Questions from an Observer

Mattherrt
Member
Good day! First of all, you should know that I am not a saltwater aquarium person. But, I still really enjoy watching them. In recent times, I have found myself stuck in a hospital with three gorgeous tanks. I have been watching them quite a lot. I noticed a couple of things with the fish that I was curious about but I had no one to ask. So, I decided to come here! One of the fish that is in all of the tanks is what I believe is a foxface rabbitfish. I noticed that they can seem to change from the yellow to a more brown color. Why is that? Does something with the light or his surroundings cause that? Also, all of the rabbitfish, in different tanks, have brown spots in the upper right corner of their bodies (if the face is on your left). When I tried to research this, it seemed like a bad thing, signaling worms or something. So, what do you think? Three different fish, three different tanks, the same brown spot.

The other fish I had noticed was a blue tang. When it would get close to lights out, which is at 8:09 pm, in case you were wondering, he would change his black lines to a more silvery and almost yellow color. His face would get pale, turning almost white. Then, he would turn back to his original colors. At first, I thought it was just the light hitting him at a certain angle. But then, he would turn and stay the same color. Any idea why he might do this? Any answers are appreciated. Thank you!
 
Broggy
Member
that is cool you have aquariums in the hospital. its good to have something productive while in the hospital, besides watching tv and hours of screen time...I might have some experience there.
 
Jesterrace
Member
Mattherrt said:
Good day! First of all, you should know that I am not a saltwater aquarium person. But, I still really enjoy watching them. In recent times, I have found myself stuck in a hospital with three gorgeous tanks. I have been watching them quite a lot. I noticed a couple of things with the fish that I was curious about but I had no one to ask. So, I decided to come here! One of the fish that is in all of the tanks is what I believe is a foxface rabbitfish. I noticed that they can seem to change from the yellow to a more brown color. Why is that? Does something with the light or his surroundings cause that? Also, all of the rabbitfish, in different tanks, have brown spots in the upper right corner of their bodies (if the face is on your left). When I tried to research this, it seemed like a bad thing, signaling worms or something. So, what do you think? Three different fish, three different tanks, the same brown spot.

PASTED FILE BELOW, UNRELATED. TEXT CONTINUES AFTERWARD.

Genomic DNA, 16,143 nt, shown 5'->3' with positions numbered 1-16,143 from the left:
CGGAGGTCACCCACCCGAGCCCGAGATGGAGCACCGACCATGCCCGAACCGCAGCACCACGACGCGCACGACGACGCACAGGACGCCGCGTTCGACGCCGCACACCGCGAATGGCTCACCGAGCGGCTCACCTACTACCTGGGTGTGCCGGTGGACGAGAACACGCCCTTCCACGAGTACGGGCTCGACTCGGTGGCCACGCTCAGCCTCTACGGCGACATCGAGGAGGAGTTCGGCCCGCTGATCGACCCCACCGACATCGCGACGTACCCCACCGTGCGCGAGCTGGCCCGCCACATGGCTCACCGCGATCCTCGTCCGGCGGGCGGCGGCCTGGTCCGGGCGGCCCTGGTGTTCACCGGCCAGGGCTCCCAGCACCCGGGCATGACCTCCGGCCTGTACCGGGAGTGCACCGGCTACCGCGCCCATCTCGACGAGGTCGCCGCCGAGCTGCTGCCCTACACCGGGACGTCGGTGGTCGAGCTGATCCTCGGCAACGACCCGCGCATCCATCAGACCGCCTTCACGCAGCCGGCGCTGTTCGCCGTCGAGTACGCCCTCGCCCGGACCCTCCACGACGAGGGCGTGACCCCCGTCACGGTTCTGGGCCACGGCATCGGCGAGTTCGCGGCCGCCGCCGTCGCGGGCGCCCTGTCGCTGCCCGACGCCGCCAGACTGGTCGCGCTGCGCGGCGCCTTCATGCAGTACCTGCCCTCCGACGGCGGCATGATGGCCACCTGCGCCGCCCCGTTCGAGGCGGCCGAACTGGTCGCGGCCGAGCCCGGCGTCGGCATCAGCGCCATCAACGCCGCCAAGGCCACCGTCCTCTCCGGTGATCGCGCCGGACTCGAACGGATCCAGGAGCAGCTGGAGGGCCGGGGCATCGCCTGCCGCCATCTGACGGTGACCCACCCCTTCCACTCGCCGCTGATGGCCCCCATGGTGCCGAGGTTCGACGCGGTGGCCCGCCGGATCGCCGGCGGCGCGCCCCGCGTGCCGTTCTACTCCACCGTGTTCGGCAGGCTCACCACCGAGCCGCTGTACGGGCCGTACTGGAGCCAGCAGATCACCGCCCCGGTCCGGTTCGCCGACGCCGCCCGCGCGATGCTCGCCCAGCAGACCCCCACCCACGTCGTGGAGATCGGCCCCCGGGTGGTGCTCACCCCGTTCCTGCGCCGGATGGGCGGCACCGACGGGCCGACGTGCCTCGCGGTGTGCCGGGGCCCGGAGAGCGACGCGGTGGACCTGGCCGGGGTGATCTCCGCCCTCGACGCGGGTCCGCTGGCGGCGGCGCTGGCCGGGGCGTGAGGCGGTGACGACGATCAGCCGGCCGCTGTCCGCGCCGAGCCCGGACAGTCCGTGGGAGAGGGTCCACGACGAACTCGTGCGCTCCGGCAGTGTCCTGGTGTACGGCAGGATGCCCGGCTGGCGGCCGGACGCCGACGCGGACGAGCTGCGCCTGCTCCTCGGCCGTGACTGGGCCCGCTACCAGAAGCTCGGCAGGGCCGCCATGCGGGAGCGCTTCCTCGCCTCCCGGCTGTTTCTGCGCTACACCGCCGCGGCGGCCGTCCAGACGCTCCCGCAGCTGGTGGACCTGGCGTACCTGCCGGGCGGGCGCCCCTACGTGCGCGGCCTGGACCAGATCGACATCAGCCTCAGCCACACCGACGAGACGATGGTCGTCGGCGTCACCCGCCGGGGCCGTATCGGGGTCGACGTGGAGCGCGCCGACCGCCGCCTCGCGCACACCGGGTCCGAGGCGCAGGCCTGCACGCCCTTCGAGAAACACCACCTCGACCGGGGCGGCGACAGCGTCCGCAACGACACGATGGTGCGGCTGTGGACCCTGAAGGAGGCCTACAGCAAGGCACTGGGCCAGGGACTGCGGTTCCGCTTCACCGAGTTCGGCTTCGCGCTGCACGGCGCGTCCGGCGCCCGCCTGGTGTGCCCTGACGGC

The other fish I had noticed was a blue tang. When it would get close to lights out, which is at 8:09 pm, in case you were wondering, he would change his black lines to a more silvery and almost yellow color. His face would get pale, turning almost white. Then, he would turn back to his original colors. At first, I thought it was just the light hitting him at a certain angle. But then, he would turn and stay the same color. Any idea why he might do this? Any answers are appreciated. Thank you!
Foxface change color based on mood (jet black when the lights are on= super stressed) and can change with various color intensity or patterns OR when they are going to rest for the night, they go to a sort of night camo color scheme as a natural defense from predators. Not sure if it could be parasite related in the ones you are observing, but it is also possible it's just their natural color scheme based on mood. I've had a One Spot Foxface in my tank for nearly 3 years and seen it do all sorts of things. They are a Spastic fish (ie easily spooked) by nature so their mood can change quickly.


For the Blue Tang it is the exact same as the Foxface, the bright colors would make them an easier target for predators in their natural environment so they go to a more muted color scheme to be harder to spot while they are resting.
 
  • Thread Starter
Mattherrt
Member
Broggy said:
that is cool you have aquariums in the hospital. its good to have something productive while in the hospital, besides watching tv and hours of screen time...I might have some experience there.
Yes, they are very therapeutic.
Jesterrace said:
Foxface change color based on mood (jet black when the lights are on= super stressed) and can change with various color intensity or patterns OR when they are going to rest for the night, they go to a sort of night camo color scheme as a natural defense from predators. Not sure if it could be parasite related in the ones you are observing, but it is also possible it's just their natural color scheme based on mood. I've had a One Spot Foxface in my tank for nearly 3 years and seen it do all sorts of things. They are a Spastic fish (ie easily spooked) by nature so their mood can change quickly.


For the Blue Tang it is the exact same as the Foxface, the bright colors would make them an easier target for predators in their natural environment so they go to a more muted color scheme to be harder to spot while they are resting.